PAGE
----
It was over when it started. The Cavaliers scored the first six points and never trailed in handing the Celtics the worst home playoff loss in their proud franchise history, 124-95 Friday night at the Garden.
Cavs coach Mike Brown challenged his team after Game 2 to show what they were all about and now it’s the Celtics turn. They were embarrassed and humiliated in their own gym and beaten in every phase of the game.
“There’s nothing that I can look at or take from it,” Ray Allen said. “Obviously I can take the lack of aggression that we had on display tonight. I can take that and say Sunday, ‘We’ve got to be the bulldozer.’”
Game 4 is now about as close to a must-win as you can have when not facing elimination. All the good feeling that the Celtics generated from their Game 2 performance is out the window now, as is any confidence they gained from their Game 1 loss.
The reality is that they are down 2-1 and they have handed homecourt back to the Cavs with a regrettable display of defensive ineptitude. Offensively, they were wretched in the first quarter when the Cavs blitzed them 36-17, but a team like the Celtics is supposed to be able to weather poor stretches of offense.
“It wasn’t our offense, no offense,” Doc Rivers said. “They shot 62 percent in the first half, so offensively I’m not that concerned. It’s tough to run when you’re taking the ball out of bounds every single time.”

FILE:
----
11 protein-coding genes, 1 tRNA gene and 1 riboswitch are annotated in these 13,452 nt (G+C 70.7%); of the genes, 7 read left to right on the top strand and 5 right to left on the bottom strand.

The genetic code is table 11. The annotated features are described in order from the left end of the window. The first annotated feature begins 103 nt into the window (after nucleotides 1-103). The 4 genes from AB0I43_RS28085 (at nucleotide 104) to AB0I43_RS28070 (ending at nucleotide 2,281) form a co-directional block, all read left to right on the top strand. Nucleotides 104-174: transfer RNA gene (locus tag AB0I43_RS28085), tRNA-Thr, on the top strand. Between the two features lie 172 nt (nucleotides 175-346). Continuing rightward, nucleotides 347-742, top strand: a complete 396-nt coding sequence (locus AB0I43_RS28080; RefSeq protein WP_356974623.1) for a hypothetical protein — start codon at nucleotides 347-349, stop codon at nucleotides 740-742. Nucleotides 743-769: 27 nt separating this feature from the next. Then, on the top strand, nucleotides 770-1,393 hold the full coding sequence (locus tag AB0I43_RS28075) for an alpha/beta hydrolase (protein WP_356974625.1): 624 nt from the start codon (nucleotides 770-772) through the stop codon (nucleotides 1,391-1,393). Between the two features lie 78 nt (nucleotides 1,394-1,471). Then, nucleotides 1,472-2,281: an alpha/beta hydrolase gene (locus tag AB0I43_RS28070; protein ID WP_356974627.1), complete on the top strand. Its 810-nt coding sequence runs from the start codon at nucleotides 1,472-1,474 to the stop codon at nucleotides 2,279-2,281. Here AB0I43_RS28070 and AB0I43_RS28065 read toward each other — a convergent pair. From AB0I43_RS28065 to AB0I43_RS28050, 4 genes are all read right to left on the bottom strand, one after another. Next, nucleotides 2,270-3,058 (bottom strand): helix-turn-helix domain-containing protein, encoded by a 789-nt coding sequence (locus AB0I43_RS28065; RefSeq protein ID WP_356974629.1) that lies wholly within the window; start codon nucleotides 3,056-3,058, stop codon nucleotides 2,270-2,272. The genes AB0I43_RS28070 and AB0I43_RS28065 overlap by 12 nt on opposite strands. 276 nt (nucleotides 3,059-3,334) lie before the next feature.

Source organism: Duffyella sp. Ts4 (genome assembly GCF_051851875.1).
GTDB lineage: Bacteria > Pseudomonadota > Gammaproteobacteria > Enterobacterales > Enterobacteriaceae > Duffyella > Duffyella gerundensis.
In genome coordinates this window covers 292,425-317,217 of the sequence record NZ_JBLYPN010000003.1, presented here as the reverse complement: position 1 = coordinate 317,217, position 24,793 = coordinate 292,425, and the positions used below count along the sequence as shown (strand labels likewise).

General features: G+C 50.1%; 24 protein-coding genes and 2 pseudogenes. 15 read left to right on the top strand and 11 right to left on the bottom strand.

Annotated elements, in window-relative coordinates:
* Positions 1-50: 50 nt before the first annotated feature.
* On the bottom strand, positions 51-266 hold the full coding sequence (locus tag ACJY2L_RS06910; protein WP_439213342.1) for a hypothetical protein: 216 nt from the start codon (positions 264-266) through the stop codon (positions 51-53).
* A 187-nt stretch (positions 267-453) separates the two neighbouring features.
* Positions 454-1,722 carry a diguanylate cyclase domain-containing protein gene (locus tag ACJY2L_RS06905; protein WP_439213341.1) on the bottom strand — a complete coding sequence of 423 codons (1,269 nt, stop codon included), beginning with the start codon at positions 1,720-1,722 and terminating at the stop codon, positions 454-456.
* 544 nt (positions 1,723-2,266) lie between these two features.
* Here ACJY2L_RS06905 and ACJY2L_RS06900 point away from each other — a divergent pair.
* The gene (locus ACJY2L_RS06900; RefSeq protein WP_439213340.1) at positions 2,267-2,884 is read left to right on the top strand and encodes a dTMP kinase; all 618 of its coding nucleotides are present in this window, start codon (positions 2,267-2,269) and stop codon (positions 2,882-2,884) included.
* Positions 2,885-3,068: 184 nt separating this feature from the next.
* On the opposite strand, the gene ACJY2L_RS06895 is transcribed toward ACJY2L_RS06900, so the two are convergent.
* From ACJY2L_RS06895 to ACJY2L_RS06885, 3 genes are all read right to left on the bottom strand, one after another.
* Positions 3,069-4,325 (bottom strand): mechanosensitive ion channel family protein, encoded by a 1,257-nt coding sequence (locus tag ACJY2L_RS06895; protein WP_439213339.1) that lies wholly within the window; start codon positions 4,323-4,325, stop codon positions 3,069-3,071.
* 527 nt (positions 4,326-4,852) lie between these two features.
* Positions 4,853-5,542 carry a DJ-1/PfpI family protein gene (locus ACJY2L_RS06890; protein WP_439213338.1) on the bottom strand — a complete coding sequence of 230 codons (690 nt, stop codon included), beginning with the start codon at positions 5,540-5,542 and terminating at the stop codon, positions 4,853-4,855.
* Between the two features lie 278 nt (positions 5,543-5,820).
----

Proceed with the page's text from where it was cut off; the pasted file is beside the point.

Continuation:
LeBron James outscored the Celtics all by himself in the first quarter, scoring 21 of his 38 points, but the Cavs had far more than James at their disposal. All the Celtics keys to winning games, and there are a lot of them, came up short.
They were pounded on the boards. They didn’t win any of their individual matchups. The bench was outplayed and most importantly, they allowed Cleveland to shoot 60 percent for the game. “Defensively,” Rivers said. “We were horrible.”
The Celtics have a lot of issues to address before Sunday’s game. Here are three of them:
ANTHONY PARKER CALLS THE ADJUSTMENT ON RAJON RONDO
For three days, pundits everywhere were calling for Brown to put James on Rajon Rondo. It was, and is, the trump card that he has at his disposal, but Brown has resisted the urge. Putting James on Rondo would alter the entire fabric of the Cavs defense and as long as he doesn’t have to go that route, the happier he will be.
Instead it was Anthony Parker who made the call to pick up Rondo full court.
“Obviously he was picking us apart and it was something AP suggested,” Brown said. “AP said I’m going to pick him up, work the ball some and see what happens. I said great.”
It had the desired effect. With Parker picking up Rondo, it took the Celtics far too long to get into their offense, and when they did, they were forced to rely on awkward one-on-one plays that run counter to the nature of their offense.
Additionally, the Cavs made Rondo become more of a perimeter scorer and while his stat line was solid – 18 points and eight assists – Rondo resembled little of the attacking dervish that killed the Cavs in Cleveland. When Parker was out, Jamario Moon, another long defender, took his place.
The Celtics picked up their offensive play after the first quarter in which they shot 6-for-22, but by that point it was already too late.
“We can live with the Anthony Parker on Rondo matchup like we did in Game 2, and we’re fine with that,” Rivers said.
So now Rondo has another challenge to face down. One would think that having Parker try to keep up with him for 94 feet could backfire, but Rondo was never able to take advantage.
Rondo slipped out of the Celtics locker room without talking to the press and in that he was not alone. Rasheed Wallace and Glen Davis both declined to talk and Kevin Garnett skipped the postgame press conference after James beat him to the podium.